Norway is a wonderful country for hiking, although it is hard to find information on good spots to find wildflowers. One interesting hike we found started in the Mørkridsdalen Valley, near Skjolden in west Norway. We were a bit early for a profusion of wildflowers, but it was a wonderful hike along the river through the forest filled with ferns and mosses.
Click on any photograph to see a larger image.
There are lots of options for hiking in this area. The river flows through a long valley that is fairly level, and there are several waterfalls along the way. Since it was raining, we chose to drive up the valley as far as we could, to the Hodnevollen trailhead. We hiked a bit over a mile up the trail to Storatjødni, a nice lake. This is a typical Norwegian trail, very steep!
Here’s a view looking down the valley from the the trailhead.
The trail is well maintained, for the most part. As with most Norwegian trails (at least in my experience) it starts off with a somewhat steep climb.
For the first mile the trail runs close to the river. Note the wonderful blue color of the water – the source of this river is a glacier in Breheimen National Park, and the color comes from suspended sediments. This is called “glacier milk”. The air was noticeably cooler when you were close to the river.
As you climb further up the trail, you move further away from the river. The area is lush with many kinds of ferns and mosses.
The trail becomes more rugged, and you start clambering up the rocks. Coming back down this path we were very happy to have our trekking poles. It was a drizzly day, these rocks were slick!
Along the way we were accompanied by some of the local denizens.
Our endpoint was Storatjødni, a beautiful reflective lake. The trail does continue further, but the lake level was so high that it had flooded the portion that runs along the lake shore.
Click the track to see an elevation graph. Move your mouse along the elevation graph to show the location on the map. The Refresh icon will re-center the map. The Expand icon will expand to full screen.
Timing is Everything
We visited the area in early June. There was still snow on the mountain tops, and waterfalls were roaring everywhere. We had a rainy day, although we were lucky to hit a break during our hike. The rocky trail was slippery, though. It is my understanding that spring had come a bit later than usual this year, so we were on the early end of things for wildflowers. I would love to come back again, perhaps in late June.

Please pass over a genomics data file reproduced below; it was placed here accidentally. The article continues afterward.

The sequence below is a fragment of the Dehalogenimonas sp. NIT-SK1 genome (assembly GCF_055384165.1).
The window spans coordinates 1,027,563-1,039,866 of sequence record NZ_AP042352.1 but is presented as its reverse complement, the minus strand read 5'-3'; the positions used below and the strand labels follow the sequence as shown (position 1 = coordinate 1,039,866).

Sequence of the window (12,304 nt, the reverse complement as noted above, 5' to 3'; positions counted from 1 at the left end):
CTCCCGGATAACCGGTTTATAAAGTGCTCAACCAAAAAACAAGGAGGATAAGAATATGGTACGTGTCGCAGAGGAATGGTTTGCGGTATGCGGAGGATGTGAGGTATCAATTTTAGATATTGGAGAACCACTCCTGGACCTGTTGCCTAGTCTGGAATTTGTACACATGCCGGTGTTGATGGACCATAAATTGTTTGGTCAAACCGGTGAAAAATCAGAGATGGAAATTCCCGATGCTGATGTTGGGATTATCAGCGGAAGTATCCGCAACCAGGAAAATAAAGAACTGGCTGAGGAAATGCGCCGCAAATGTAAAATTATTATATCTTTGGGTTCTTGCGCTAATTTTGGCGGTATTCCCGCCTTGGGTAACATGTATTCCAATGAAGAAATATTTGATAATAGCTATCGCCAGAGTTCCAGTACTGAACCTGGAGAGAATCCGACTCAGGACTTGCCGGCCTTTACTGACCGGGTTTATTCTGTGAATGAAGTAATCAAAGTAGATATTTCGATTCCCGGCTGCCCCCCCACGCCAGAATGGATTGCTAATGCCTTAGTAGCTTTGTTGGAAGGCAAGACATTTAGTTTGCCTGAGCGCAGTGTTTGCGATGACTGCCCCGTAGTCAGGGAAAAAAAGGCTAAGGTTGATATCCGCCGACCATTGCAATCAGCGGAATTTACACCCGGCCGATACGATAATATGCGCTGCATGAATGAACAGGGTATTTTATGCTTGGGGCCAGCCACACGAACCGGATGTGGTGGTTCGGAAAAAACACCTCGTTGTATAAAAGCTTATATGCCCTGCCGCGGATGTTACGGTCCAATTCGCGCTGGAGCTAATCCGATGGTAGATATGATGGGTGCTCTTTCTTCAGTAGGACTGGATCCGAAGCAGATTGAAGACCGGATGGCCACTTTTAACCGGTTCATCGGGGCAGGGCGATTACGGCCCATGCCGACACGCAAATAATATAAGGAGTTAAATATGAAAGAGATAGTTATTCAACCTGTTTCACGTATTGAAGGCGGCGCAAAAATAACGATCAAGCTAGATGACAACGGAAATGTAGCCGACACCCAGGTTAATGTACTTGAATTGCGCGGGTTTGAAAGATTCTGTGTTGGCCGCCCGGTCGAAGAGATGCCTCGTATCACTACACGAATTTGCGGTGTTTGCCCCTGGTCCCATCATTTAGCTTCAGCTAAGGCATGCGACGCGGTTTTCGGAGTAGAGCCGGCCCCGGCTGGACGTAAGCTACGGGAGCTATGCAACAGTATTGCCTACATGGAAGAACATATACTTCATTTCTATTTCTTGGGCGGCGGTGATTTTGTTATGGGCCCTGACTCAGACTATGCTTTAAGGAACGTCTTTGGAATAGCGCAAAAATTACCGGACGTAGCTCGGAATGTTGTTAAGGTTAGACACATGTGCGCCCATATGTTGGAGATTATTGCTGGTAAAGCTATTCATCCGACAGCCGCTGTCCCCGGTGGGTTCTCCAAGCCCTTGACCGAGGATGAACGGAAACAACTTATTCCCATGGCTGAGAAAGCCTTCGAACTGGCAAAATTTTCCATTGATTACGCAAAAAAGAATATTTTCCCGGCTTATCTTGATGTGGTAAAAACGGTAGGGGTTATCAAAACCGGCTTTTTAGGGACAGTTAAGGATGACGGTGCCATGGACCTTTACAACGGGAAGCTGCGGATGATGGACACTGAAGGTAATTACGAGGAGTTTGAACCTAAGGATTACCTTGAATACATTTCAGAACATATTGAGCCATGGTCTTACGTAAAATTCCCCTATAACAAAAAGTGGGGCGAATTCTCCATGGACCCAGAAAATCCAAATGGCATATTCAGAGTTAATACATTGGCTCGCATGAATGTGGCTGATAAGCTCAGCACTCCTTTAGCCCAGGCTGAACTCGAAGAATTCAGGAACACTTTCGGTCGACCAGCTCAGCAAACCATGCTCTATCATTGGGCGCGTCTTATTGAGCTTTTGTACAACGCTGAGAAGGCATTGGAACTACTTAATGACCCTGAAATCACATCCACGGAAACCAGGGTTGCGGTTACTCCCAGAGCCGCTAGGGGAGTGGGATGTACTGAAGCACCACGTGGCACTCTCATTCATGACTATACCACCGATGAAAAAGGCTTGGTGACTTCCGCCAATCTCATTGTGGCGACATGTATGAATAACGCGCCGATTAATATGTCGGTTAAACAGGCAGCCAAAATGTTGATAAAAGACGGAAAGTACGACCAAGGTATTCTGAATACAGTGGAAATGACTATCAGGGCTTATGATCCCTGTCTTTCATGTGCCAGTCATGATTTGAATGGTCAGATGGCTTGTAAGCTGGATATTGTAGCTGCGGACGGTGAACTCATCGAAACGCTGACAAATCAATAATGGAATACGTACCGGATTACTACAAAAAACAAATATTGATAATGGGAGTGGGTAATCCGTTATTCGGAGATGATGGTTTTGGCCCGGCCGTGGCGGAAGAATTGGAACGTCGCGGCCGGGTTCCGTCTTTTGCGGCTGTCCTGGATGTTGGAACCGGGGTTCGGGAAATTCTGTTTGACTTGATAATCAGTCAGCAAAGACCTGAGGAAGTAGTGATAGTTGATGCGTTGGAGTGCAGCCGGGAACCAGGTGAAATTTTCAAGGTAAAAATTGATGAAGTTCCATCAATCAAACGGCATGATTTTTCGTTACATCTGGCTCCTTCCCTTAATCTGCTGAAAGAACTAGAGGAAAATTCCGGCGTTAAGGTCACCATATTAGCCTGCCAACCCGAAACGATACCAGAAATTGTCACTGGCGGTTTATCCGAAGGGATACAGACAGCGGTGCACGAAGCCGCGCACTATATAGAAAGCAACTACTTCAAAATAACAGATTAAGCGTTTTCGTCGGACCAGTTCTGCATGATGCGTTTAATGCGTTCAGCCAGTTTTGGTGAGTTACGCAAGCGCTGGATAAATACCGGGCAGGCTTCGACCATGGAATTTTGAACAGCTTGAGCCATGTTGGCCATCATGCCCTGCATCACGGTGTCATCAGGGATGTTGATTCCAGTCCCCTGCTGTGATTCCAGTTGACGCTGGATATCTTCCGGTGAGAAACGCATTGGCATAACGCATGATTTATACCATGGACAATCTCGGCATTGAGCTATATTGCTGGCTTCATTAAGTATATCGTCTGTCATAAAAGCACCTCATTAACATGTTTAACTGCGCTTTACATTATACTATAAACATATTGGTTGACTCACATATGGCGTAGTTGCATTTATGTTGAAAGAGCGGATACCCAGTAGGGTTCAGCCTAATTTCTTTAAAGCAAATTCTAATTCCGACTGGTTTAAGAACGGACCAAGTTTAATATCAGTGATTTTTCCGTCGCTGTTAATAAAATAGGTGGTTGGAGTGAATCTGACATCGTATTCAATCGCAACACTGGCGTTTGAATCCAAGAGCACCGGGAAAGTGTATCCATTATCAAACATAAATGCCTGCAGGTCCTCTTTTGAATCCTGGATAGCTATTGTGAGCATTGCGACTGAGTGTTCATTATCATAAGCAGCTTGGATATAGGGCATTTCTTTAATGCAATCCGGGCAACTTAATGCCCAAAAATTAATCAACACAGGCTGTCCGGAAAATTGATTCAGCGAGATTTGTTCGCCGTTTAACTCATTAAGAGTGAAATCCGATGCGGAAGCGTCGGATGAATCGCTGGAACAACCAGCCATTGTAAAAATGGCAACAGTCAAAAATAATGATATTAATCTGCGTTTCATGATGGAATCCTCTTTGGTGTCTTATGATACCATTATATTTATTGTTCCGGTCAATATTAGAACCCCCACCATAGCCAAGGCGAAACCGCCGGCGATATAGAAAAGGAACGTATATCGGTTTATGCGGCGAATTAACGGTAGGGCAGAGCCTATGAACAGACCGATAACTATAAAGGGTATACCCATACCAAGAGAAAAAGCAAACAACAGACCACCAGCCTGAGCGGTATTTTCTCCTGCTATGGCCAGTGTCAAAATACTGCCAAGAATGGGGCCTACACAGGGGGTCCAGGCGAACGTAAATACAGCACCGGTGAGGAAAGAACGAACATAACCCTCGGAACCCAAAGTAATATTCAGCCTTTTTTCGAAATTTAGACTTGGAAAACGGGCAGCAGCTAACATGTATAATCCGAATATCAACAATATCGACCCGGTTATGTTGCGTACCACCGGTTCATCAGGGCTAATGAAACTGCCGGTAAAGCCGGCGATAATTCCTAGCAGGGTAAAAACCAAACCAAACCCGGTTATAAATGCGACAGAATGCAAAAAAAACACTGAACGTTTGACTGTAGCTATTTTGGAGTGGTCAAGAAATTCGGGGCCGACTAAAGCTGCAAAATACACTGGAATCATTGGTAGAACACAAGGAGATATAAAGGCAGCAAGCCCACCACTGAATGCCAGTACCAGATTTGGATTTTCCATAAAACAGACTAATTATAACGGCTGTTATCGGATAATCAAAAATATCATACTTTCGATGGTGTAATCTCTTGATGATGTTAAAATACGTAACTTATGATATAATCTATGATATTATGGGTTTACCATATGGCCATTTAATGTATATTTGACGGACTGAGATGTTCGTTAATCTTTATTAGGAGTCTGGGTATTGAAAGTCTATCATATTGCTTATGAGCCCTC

Mørkridsdalen Valley ends at Skjolden , at the tip of the Lustrafjorden in western Norway. There is a road that starts on the east side of the river on route 55 that leads up through the valley. Just keep heading up the valley along the river. Eventually you’ll cross a bridge to the west side of the river, and the road gets much narrower. Eventually you will reach the end, where there is a parking lot with a bulletin board labeled “Hodnevollen”. Park here and head up the trail.
Morkridsdalen Valley Wildflowers
Please feel free to help me with the identification of any “unidentified” flowers listed here, as well as correcting any errors I may make. Click on any photograph to see a larger image
Arctic starflower was the most prevalent flower along this hike. Very lovely.
There were quite a few violets, at least three different species. The Dwarf marsh violet is tiny, but was my favorite.
The most interesting find was several patches of Northern wolfs-bane, which is very similar to the Monkshood that I’m familiar with in the US.
For the best viewing experience, click on the lightbox image below, and you can scroll through larger versions of the photos of many of the plants (and other things) that we found on this hike. All photos are available for purchase in a variety of formats.
In addition to what I show in the article above, we found:
- Norwegian cinquefoil, Potentilla norvegica
- Ranuculus (not sure which)
- Greater stitchwort, Stellaria holostea
- Wood sorrel, Oxalis acetosella
- Alpine rockcress, Arabis alpina
- Woodland strawberry, Fragaria vesca
- Red campion, Silene dioica
- Wood cranesbill, Geranium sylvaticum
- Forget-me-not, Myosotis arvensis